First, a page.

The remainder of health costs (called out of pocket costs or the copayment) are paid by the patient, unless the provider of the service chooses to use bulk billing, charging only the scheduled fee, leaving the patient with no out of pocket costs. Where a particular service is not covered, such as dentistry, optometry, and ambulance transport, patients must pay the full amount, unless they hold a Health Care card, which may entitle them to subsidized access.
Individuals can take out private health insurance to cover out-of-pocket costs, with either a plan that covers just selected services, to a full coverage plan. In practice, a person with private insurance may still be left with out-of-pocket payments, as services in private hospitals often cost more than the insurance payment.
The government encourages individuals with income above a set level to privately insure. This is done by charging these (higher income) individuals a surcharge of 1% to 1.5% of income if they do not take out private health insurance, and a means-tested rebate. This is to encourage individuals who are perceived as able to afford private insurance not to resort to the public health system, even though people with valid private health insurance may still elect to use the public system if they wish.
Private health insurance, funds private health and is provided by a number of private health insurance organizations, called health funds. The largest health fund with a 30% market share is Medibank. Medibank was set up to provide competition to private “for-profit” health funds. Although government owned, the fund has operated as a government business enterprise since 2009, operating as a fully commercialized business paying tax and dividends under the same regulatory regime as do all other registered private health funds. Highly regulated regarding the premiums it can set, the fund was designed to put pressure on other health funds to keep premiums at a reasonable level. The Coalition Howard Government had announced that Medibank would be sold in a public float if it won the 2007 election , however they were defeated by the Australian Labor Party under Kevin Rudd which had already pledged that it would remain in government ownership. The Coalition under Tony Abbott made the same pledge to privatize Medibank if it won the 2010 election but was again defeated by Labor. Privatization was again a Coalition policy for the 2013 election, which the Coalition won. However, public perception that privatization would lead to reduced services and increased costs makes privatizing Medibank a “political hard sell.
Some private health insurers are “for profit” enterprises, and some are non-profit organizations such as HCF Health Insurance and CBHS Health Fund. Some have membership restricted to particular groups, some focus on specific regions – like HBF which centres on Western Australia, but the majority have open membership as set out in the PHIAC annual report. Membership to most of these funds is also accessible using a comparison websites or the decision assistance sites. These sites operate on a commission-basis by agreement with their participating health funds and allow consumers to compare policies before joining online.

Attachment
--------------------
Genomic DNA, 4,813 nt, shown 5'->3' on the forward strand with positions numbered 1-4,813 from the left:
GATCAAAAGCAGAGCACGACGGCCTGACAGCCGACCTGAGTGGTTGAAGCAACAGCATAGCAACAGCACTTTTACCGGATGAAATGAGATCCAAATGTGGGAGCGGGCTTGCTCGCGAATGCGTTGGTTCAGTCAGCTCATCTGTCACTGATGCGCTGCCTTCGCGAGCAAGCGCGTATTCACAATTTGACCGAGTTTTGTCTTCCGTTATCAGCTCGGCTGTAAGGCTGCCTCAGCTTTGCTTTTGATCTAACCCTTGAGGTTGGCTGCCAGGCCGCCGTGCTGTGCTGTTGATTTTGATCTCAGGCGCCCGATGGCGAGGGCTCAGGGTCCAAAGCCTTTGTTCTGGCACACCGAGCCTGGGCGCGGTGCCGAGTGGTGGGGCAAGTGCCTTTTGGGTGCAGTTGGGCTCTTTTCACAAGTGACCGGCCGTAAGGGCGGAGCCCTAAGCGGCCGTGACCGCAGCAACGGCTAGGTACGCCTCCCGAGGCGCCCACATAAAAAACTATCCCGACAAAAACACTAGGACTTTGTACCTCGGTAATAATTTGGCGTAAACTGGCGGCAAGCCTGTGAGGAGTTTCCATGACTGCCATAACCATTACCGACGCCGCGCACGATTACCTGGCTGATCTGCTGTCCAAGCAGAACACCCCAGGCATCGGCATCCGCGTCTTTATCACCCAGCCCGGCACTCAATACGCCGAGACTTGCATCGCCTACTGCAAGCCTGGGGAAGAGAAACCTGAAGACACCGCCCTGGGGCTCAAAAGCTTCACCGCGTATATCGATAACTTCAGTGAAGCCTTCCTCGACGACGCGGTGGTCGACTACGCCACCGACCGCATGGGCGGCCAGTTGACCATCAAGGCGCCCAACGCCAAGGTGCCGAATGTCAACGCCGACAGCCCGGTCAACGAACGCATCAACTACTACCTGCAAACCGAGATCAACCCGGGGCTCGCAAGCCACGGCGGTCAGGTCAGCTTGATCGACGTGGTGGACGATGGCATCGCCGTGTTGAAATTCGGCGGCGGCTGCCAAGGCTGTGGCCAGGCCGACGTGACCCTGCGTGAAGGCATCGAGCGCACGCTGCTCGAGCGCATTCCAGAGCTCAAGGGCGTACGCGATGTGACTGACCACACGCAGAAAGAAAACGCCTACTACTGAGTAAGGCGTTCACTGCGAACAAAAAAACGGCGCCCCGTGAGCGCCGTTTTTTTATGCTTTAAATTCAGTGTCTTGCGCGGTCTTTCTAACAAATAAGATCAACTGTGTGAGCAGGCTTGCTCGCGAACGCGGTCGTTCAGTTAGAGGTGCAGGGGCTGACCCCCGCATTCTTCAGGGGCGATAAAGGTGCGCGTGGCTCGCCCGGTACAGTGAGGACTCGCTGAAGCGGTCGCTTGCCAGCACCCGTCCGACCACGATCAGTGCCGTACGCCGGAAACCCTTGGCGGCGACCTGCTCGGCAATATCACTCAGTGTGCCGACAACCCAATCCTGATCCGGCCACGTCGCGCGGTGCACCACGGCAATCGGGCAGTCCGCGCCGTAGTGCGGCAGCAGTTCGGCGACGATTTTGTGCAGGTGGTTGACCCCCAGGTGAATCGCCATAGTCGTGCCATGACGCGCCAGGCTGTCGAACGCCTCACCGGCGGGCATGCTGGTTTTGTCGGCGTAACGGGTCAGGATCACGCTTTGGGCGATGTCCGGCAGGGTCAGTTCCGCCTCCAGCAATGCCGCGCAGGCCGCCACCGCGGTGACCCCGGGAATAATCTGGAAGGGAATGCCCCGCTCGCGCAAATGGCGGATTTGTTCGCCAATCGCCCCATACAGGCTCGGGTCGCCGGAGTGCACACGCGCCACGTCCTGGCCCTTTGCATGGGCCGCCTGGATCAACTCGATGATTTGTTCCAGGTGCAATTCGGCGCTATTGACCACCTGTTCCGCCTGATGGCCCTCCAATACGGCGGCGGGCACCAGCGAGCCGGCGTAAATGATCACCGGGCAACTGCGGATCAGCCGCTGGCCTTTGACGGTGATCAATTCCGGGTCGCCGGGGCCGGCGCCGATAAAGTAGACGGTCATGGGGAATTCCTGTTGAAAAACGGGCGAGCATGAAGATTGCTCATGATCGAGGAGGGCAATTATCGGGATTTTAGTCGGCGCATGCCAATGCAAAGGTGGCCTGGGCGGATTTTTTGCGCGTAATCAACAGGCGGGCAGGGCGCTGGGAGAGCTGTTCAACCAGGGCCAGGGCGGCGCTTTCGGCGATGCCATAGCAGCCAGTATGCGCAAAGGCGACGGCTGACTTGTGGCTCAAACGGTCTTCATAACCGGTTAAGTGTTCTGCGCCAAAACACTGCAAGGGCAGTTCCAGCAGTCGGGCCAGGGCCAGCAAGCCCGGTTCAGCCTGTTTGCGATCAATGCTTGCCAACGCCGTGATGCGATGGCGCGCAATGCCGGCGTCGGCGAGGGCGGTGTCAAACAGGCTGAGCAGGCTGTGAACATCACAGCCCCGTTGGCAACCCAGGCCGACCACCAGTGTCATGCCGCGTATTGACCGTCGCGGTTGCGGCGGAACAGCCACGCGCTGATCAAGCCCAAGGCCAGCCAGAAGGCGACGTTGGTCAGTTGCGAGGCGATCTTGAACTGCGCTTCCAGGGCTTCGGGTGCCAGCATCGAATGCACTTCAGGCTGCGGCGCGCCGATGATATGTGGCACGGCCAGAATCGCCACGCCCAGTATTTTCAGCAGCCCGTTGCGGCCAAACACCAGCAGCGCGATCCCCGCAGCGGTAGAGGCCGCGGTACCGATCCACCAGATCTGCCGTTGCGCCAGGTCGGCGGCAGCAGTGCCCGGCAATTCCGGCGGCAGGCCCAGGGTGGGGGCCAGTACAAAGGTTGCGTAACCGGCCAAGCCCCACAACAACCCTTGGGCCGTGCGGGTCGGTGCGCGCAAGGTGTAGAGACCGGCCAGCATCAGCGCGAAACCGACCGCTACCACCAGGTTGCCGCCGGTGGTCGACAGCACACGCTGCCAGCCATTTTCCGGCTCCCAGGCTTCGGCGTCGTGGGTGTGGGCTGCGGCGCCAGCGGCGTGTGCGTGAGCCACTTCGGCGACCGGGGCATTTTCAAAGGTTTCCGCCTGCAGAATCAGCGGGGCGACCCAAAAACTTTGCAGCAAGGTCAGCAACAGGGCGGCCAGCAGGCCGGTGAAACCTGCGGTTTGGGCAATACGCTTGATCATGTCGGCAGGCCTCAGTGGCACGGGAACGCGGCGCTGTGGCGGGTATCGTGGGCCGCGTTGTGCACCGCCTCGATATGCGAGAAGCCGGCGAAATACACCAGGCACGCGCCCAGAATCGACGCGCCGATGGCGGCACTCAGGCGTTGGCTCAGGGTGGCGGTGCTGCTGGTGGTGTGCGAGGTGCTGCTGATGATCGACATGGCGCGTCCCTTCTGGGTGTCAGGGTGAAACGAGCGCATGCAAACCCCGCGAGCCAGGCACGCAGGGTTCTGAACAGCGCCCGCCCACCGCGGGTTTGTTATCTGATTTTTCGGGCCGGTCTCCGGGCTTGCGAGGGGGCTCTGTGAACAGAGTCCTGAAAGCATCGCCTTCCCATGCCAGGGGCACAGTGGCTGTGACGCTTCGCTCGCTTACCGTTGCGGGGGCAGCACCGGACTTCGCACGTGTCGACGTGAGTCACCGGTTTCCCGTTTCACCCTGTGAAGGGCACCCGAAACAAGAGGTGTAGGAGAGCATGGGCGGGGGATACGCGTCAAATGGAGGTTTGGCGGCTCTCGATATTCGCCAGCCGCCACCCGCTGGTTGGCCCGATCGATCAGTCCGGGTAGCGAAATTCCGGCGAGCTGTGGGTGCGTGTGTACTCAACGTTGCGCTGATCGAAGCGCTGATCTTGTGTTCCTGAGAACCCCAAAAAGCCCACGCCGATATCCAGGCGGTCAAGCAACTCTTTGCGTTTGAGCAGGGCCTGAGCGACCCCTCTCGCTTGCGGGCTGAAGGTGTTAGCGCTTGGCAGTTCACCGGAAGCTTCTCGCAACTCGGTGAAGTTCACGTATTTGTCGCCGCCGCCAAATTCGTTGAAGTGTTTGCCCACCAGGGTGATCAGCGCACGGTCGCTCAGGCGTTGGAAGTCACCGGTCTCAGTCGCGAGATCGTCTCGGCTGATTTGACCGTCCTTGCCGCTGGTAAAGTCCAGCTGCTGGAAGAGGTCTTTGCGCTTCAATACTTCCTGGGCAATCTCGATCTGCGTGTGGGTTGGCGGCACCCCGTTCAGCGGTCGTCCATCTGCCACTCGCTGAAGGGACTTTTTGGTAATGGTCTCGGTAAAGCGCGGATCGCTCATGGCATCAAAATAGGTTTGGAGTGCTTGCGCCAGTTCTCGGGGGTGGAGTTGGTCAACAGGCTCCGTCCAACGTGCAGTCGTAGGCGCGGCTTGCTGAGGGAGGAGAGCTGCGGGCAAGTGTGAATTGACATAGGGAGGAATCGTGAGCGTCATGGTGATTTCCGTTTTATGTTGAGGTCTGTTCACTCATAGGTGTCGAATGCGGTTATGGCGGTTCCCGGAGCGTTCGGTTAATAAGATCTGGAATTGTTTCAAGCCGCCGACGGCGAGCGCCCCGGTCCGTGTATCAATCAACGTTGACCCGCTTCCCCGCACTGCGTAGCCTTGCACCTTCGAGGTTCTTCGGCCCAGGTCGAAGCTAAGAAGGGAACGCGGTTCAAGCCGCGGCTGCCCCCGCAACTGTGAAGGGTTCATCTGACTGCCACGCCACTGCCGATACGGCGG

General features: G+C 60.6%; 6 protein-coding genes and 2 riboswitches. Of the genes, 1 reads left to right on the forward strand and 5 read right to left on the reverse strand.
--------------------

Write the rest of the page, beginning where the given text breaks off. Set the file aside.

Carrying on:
Most aspects of private health insurance in Australia are regulated by the Private Health Insurance Act 2007. Complaints and reporting of the private health industry is carried out by an independent government agency, the Private Health Insurance Ombudsman. The ombudsman publishes an annual report that outlines the number and nature of complaints per health fund compared to their market share.
The private health system in Australia operates on a “community rating” basis, whereby premiums do not vary solely because of a person’s previous medical history, current state of health, or (generally speaking) their age (but see Lifetime Health Cover below). Balancing this are waiting periods, in particular for pre-existing conditions (usually referred to within the industry as PEA, which stands for “pre-existing ailment”). Funds are entitled to impose a waiting period of up to 12 months on benefits for any medical condition the signs and symptoms of which existed during the six months ending on the day the person first took out insurance. They are also entitled to impose a 12-month waiting period for benefits for treatment relating to an obstetric condition, and a 2-month waiting period for all other benefits when a person first takes out private insurance. Funds have the discretion to reduce or remove such waiting periods in individual cases. They are also free not to impose them to begin with, but this would place such a fund at risk of “adverse selection“, attracting a disproportionate number of members from other funds, or from the pool of intending members who might otherwise have joined other funds. It would also attract people with existing medical conditions, who might not otherwise have taken out insurance at all because of the denial of benefits for 12 months due to the PEA Rule. The benefits paid out for these conditions would create pressure on premiums for all the fund’s members, causing some to drop their membership, which would lead to further rises, and a vicious cycle would ensue.
There are a number of other matters about which funds are not permitted to discriminate between members in terms of premiums, benefits or membership – these include racial origin, religion, sex, sexual orientation, nature of employment, and leisure activities. Premiums for a fund’s product that is sold in more than one state can vary from state to state, but not within the same state.